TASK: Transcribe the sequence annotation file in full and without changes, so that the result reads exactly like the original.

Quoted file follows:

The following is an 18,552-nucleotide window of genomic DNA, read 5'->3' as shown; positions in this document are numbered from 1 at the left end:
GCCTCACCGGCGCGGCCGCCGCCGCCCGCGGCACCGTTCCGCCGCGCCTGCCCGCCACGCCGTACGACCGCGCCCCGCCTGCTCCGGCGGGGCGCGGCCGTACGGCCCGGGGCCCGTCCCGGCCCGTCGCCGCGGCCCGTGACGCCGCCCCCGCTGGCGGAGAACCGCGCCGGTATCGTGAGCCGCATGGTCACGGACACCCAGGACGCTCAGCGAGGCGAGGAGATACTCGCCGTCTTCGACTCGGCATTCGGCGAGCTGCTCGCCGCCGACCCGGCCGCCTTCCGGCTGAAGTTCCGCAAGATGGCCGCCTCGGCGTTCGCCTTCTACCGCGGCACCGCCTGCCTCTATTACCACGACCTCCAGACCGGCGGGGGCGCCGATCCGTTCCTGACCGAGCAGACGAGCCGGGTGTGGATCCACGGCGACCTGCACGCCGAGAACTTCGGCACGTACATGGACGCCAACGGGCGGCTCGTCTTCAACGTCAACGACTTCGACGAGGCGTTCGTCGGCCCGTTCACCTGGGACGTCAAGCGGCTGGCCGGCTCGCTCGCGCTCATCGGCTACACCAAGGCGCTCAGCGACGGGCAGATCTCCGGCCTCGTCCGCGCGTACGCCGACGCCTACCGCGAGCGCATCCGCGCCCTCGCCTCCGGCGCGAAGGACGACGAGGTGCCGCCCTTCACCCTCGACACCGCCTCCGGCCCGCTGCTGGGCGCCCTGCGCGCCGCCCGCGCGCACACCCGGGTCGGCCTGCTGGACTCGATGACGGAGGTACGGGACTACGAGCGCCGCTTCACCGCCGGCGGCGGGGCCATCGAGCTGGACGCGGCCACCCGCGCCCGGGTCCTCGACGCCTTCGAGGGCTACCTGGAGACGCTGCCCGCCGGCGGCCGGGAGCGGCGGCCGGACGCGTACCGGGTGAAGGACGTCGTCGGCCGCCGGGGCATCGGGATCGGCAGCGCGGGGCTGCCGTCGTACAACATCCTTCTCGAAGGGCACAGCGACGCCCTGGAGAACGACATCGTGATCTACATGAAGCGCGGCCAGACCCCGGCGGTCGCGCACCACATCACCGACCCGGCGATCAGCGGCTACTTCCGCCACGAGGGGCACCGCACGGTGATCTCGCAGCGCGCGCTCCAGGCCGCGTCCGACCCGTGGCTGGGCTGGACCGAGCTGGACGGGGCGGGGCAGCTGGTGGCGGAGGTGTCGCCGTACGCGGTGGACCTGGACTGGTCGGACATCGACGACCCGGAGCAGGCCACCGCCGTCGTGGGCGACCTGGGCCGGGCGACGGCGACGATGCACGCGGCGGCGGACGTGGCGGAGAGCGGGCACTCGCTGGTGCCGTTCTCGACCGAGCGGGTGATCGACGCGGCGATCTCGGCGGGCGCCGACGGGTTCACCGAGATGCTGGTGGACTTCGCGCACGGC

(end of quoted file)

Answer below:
The following is an 18,552-nucleotide window of genomic DNA, read 5'->3' as shown; positions in this document are numbered from 1 at the left end:
GCCTCACCGGCGCGGCCGCCGCCGCCCGCGGCACCGTTCCGCCGCGCCTGCCCGCCACGCCGTACGACCGCGCCCCGCCTGCTCCGGCGGGGCGCGGCCGTACGGCCCGGGGCCCGTCCCGGCCCGTCGCCGCGGCCCGTGACGCCGCCCCCGCTGGCGGAGAACCGCGCCGGTATCGTGAGCCGCATGGTCACGGACACCCAGGACGCTCAGCGAGGCGAGGAGATACTCGCCGTCTTCGACTCGGCATTCGGCGAGCTGCTCGCCGCCGACCCGGCCGCCTTCCGGCTGAAGTTCCGCAAGATGGCCGCCTCGGCGTTCGCCTTCTACCGCGGCACCGCCTGCCTCTATTACCACGACCTCCAGACCGGCGGGGGCGCCGATCCGTTCCTGACCGAGCAGACGAGCCGGGTGTGGATCCACGGCGACCTGCACGCCGAGAACTTCGGCACGTACATGGACGCCAACGGGCGGCTCGTCTTCAACGTCAACGACTTCGACGAGGCGTTCGTCGGCCCGTTCACCTGGGACGTCAAGCGGCTGGCCGGCTCGCTCGCGCTCATCGGCTACACCAAGGCGCTCAGCGACGGGCAGATCTCCGGCCTCGTCCGCGCGTACGCCGACGCCTACCGCGAGCGCATCCGCGCCCTCGCCTCCGGCGCGAAGGACGACGAGGTGCCGCCCTTCACCCTCGACACCGCCTCCGGCCCGCTGCTGGGCGCCCTGCGCGCCGCCCGCGCGCACACCCGGGTCGGCCTGCTGGACTCGATGACGGAGGTACGGGACTACGAGCGCCGCTTCACCGCCGGCGGCGGGGCCATCGAGCTGGACGCGGCCACCCGCGCCCGGGTCCTCGACGCCTTCGAGGGCTACCTGGAGACGCTGCCCGCCGGCGGCCGGGAGCGGCGGCCGGACGCGTACCGGGTGAAGGACGTCGTCGGCCGCCGGGGCATCGGGATCGGCAGCGCGGGGCTGCCGTCGTACAACATCCTTCTCGAAGGGCACAGCGACGCCCTGGAGAACGACATCGTGATCTACATGAAGCGCGGCCAGACCCCGGCGGTCGCGCACCACATCACCGACCCGGCGATCAGCGGCTACTTCCGCCACGAGGGGCACCGCACGGTGATCTCGCAGCGCGCGCTCCAGGCCGCGTCCGACCCGTGGCTGGGCTGGACCGAGCTGGACGGGGCGGGGCAGCTGGTGGCGGAGGTGTCGCCGTACGCGGTGGACCTGGACTGGTCGGACATCGACGACCCGGAGCAGGCCACCGCCGTCGTGGGCGACCTGGGCCGGGCGACGGCGACGATGCACGCGGCGGCGGACGTGGCGGAGAGCGGGCACTCGCTGGTGCCGTTCTCGACCGAGCGGGTGATCGACGCGGCGATCTCGGCGGGCGCCGACGGGTTCACCGAGATGCTGGTGGACTTCGCGCACGGC